Suppose $U$ is a convex open set in $\mathbb R^n$, and $f$ is a bounded convex function on $U$. $f$ is then automatically continuous on $U$.

The question is: Can we always extend $f$ continuously to $\bar{U}$?

I know boundedness of $f$ is necessary, otherwise we can construct $g=1/[x-x^2]$ on unit open interval. Boundedness of $f$ is also sufficient in one dimensional case. If the extension in general exists, the only reasonable way to construct it is via:

find a fixed point $x_0$ in $U$; for each point x on $\partial U$, consider the line $L$ joining $x_0$ and $x$; $f$ restricting on $L \cap U$ is convex; we do the extension in this one dimensional case.

But I can not prove the continuity of the extended function, nor can I prove the extension is irrelevant to choice of $x_0$. I know $f$ is locally Lipschitz; perhaps it can help in some way.

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    $\begingroup$ I think that the answer you received is worth much more than a single up vote. If you are satisfied with it, please upvote and accept it. $\endgroup$ Sep 30, 2015 at 18:38

2 Answers 2


This is false in general. There exists a convex function $f$ on the open upper halfdisk $U=\{(x,y): x^2+y^2<1,\ y>0\}$ such that $0\le f\le 1$ everywhere, $f(x,y)\to 0$ as $(x,y)$ converges to the diameter (except endpoints), and $f(x,y)\to 1$ as $(x,y)$ converges to semicircle (except endpoints). There is no limit as $(x,y)\to (\pm 1,0)$.

Example: Let $$f(x,y) = \sup_{0<t<\pi} \frac{x\cos t+y\sin t-|\cos t|}{1-|\cos t|} \tag{1}$$

Motivation: this has the same effect as taking the supremum over all affine functions that are $\le 0$ on the diameter and $\le 1$ on the halfcircle. I wish I had an example with a simple closed-form expression. But at least this one is concrete enough to obtain a plot numerically:


To prove that it works, observe that for $(x,y)\in U$:

  1. $f(x,y)\le 1$ since $x\cos t+y\sin t\le 1$
  2. $f(x,y)\ge y$ since for $t=\pi/2$ the quotient in $(1)$ is $y$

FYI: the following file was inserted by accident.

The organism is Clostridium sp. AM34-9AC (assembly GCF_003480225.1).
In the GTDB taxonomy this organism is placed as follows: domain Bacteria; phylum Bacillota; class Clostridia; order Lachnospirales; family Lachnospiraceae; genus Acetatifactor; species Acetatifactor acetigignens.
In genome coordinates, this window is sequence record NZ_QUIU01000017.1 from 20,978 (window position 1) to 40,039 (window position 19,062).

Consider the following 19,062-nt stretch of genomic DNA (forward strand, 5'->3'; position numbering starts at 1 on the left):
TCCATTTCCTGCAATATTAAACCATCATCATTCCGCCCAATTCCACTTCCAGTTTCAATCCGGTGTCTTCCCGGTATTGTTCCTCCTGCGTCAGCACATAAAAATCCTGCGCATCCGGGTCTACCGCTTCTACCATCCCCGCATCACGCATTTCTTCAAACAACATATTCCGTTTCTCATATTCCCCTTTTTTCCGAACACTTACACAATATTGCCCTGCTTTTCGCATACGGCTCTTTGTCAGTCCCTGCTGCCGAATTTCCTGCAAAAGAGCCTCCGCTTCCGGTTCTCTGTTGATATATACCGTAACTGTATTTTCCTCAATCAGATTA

3. $f$ is convex, being the supremum of a family of affine functions.
  4. For any fixed $\theta\in(0,\pi)$, $$\lim_{r\uparrow 1}f(r\cos\theta,r\sin\theta)= 1$$ because the choice $t=\theta$ yields $f(r\cos\theta,r\sin\theta)\ge \frac{r-|\cos\theta|}{1-|\cos \theta|}\to 1$.
  5. For any fixed $x\in(-1,1)$, $$\lim_{y\downarrow 0}f(x,y )= 0$$ Indeed, pick $r\in (|x|,1)$ and consider the subdomain where $|x|+y<r$. The supremum in $(1)$ is in effect only over $t$ such that $|\cos t|\le r$; otherwise the quotient is negative. So,
    $$\frac{x\cos t+y\sin t-|\cos t|}{1-|\cos t|} \le \frac{ y\sin t }{1-|\cos t|} \le \frac{y}{1-r}$$ proving the claim.
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    $\begingroup$ This is a great example. $\endgroup$ Sep 28, 2015 at 20:28

By constructing a counterexample for a different problem, I encountered an explicit function which can serve as a counterexample here.

On $$D = \{(x,y) \in \mathbb{R}^2 : x^2 < y\}$$ consider the function $$f(x,y) = \frac{x^2}{y}.$$ On $D$, $f$ takes values in the interval $(0,1)$.

We can extend $f$ continuously to $\bar D \setminus \{(0,0)\}$ and have $f(0,y) = 0$, $y > 0$, and $f(x,x^2) = 1$, $x > 0$. Hence, it does not extend continuously to $(0,0)$.

Similarly to Normal Human's example, the epigraph of this function is the convex hull of $\{(x,x^2,1), x \in \mathbb{R}\} \cup \{(0,y,0), y \in \mathbb{R}\}$.

Edit: Here is an image (upside down): enter image description here


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